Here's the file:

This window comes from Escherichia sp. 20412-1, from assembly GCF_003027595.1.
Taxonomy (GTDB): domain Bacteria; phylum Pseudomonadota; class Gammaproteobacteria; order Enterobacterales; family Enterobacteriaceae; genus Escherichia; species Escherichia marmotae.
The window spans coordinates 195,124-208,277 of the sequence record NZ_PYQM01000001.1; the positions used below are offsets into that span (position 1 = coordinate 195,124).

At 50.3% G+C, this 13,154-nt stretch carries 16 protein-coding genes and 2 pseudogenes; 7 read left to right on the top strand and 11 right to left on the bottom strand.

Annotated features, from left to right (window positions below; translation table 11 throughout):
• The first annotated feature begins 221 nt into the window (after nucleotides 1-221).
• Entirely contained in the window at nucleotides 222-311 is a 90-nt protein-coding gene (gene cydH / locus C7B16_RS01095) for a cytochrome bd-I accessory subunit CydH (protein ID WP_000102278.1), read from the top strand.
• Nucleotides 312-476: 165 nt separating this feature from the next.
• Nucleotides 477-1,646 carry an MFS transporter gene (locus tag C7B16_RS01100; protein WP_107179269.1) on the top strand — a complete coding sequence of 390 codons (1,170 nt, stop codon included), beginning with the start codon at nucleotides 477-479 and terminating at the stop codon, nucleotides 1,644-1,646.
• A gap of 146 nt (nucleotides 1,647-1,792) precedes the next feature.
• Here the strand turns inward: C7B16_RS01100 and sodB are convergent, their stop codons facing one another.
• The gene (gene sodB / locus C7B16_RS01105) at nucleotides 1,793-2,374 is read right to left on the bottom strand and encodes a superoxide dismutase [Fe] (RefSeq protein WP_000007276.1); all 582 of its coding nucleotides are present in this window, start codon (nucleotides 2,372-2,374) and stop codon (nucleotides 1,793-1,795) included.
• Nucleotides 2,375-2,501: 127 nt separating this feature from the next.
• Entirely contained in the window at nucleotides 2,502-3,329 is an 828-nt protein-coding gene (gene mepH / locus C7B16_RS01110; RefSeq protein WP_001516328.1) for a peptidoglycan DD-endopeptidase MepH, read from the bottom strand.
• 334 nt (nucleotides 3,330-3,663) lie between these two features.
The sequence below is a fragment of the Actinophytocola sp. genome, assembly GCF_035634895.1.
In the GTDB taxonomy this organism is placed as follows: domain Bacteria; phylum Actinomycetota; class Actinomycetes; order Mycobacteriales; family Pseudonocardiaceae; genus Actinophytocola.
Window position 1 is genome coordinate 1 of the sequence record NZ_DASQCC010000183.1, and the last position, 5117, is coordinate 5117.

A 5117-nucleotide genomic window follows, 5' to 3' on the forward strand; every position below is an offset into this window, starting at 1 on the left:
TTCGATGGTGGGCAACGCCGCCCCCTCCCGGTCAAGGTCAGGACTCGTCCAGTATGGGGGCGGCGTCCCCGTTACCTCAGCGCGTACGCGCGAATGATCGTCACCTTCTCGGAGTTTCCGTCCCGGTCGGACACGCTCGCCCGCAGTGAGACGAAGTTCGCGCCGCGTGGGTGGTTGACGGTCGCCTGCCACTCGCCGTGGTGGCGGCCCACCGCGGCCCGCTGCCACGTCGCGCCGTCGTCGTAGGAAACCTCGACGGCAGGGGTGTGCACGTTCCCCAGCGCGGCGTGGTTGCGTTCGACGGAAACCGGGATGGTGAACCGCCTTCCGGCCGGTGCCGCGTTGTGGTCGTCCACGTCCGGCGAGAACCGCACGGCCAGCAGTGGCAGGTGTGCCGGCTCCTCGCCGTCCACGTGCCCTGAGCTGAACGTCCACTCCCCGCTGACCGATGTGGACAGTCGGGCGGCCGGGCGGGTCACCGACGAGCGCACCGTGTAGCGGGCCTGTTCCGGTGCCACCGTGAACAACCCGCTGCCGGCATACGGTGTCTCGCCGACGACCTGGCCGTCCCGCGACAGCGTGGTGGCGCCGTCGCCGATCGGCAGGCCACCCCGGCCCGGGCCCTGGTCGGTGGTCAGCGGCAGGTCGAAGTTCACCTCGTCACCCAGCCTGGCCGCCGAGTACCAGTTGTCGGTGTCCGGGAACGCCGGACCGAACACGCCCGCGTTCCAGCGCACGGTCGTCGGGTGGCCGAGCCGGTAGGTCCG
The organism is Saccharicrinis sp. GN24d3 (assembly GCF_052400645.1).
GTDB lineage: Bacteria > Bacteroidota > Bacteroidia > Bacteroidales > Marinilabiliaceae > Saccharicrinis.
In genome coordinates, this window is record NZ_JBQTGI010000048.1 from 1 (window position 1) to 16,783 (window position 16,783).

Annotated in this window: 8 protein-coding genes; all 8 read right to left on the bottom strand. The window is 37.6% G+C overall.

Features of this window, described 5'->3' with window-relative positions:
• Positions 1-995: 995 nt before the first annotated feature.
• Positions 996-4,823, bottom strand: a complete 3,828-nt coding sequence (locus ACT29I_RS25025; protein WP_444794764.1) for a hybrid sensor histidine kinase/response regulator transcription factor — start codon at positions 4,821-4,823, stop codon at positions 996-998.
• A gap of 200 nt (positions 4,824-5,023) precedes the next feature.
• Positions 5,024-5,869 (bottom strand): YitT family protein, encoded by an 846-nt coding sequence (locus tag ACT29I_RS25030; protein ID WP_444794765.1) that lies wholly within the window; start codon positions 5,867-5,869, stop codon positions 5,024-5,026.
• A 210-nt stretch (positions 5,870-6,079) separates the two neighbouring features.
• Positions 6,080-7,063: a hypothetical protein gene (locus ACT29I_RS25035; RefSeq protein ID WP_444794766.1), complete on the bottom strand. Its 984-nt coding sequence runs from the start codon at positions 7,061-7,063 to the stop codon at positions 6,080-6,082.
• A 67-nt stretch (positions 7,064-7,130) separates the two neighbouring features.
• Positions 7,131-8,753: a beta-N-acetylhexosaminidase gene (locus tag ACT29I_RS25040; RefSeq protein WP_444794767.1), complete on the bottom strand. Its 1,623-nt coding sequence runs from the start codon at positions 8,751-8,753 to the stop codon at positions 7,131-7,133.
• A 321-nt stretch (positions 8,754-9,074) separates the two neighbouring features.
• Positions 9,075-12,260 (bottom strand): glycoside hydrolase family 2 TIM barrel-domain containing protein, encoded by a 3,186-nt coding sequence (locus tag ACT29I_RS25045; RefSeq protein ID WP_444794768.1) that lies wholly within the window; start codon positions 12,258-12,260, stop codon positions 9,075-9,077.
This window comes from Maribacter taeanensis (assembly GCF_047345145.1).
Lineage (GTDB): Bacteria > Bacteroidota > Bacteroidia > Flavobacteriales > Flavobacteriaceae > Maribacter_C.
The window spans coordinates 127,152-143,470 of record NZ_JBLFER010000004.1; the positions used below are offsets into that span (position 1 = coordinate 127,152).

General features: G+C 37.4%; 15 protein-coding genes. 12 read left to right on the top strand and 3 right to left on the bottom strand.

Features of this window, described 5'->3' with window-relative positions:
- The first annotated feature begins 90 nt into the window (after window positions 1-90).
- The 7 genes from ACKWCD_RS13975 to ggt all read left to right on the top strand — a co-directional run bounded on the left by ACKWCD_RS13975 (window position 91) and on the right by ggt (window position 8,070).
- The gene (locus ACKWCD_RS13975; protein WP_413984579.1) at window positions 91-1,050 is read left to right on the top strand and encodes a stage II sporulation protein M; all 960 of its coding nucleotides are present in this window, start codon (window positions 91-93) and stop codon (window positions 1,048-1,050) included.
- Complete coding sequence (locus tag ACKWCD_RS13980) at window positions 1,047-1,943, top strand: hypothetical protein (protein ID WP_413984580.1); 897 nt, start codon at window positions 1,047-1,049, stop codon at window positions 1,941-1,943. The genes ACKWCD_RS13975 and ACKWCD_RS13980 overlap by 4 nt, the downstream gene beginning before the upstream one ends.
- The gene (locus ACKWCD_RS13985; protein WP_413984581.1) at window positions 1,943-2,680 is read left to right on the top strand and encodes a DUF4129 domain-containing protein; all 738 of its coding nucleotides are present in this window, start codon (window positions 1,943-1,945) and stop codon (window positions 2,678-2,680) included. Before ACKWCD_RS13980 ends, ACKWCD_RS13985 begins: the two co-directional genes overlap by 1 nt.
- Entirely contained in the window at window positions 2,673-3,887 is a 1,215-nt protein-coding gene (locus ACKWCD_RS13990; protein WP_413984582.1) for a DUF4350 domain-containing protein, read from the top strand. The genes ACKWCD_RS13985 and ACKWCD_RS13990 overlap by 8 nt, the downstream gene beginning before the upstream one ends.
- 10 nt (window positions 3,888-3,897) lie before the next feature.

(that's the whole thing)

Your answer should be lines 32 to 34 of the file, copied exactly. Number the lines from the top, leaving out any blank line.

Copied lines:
• A 67-nt stretch (positions 7,064-7,130) separates the two neighbouring features.
• Positions 7,131-8,753: a beta-N-acetylhexosaminidase gene (locus tag ACT29I_RS25040; RefSeq protein WP_444794767.1), complete on the bottom strand. Its 1,623-nt coding sequence runs from the start codon at positions 8,751-8,753 to the stop codon at positions 7,131-7,133.
• A 321-nt stretch (positions 8,754-9,074) separates the two neighbouring features.